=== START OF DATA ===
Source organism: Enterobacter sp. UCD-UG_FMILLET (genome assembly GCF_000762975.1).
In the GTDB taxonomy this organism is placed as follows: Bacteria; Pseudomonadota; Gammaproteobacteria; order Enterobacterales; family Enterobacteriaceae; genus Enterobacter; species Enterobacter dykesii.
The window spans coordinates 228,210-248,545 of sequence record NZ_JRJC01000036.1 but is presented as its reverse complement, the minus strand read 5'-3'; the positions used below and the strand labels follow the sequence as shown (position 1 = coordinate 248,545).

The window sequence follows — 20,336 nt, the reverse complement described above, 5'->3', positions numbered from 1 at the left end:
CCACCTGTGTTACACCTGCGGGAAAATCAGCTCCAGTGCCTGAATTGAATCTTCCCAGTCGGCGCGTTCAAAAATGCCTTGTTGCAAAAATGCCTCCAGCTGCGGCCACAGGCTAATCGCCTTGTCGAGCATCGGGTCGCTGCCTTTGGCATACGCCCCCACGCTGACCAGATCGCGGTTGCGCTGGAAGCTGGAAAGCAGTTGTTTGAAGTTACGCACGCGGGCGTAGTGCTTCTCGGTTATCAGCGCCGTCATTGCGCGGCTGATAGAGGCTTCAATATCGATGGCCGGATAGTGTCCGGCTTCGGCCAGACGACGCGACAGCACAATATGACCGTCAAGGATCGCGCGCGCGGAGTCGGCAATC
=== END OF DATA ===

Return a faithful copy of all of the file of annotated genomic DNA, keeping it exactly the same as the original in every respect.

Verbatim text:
Source organism: Enterobacter sp. UCD-UG_FMILLET (genome assembly GCF_000762975.1).
In the GTDB taxonomy this organism is placed as follows: Bacteria; Pseudomonadota; Gammaproteobacteria; order Enterobacterales; family Enterobacteriaceae; genus Enterobacter; species Enterobacter dykesii.
The window spans coordinates 228,210-248,545 of sequence record NZ_JRJC01000036.1 but is presented as its reverse complement, the minus strand read 5'-3'; the positions used below and the strand labels follow the sequence as shown (position 1 = coordinate 248,545).

The window sequence follows — 20,336 nt, the reverse complement described above, 5'->3', positions numbered from 1 at the left end:
CCACCTGTGTTACACCTGCGGGAAAATCAGCTCCAGTGCCTGAATTGAATCTTCCCAGTCGGCGCGTTCAAAAATGCCTTGTTGCAAAAATGCCTCCAGCTGCGGCCACAGGCTAATCGCCTTGTCGAGCATCGGGTCGCTGCCTTTGGCATACGCCCCCACGCTGACCAGATCGCGGTTGCGCTGGAAGCTGGAAAGCAGTTGTTTGAAGTTACGCACGCGGGCGTAGTGCTTCTCGGTTATCAGCGCCGTCATTGCGCGGCTGATAGAGGCTTCAATATCGATGGCCGGATAGTGTCCGGCTTCGGCCAGACGACGCGACAGCACAATATGACCGTCAAGGATCGCGCGCGCGGAGTCGGCAATC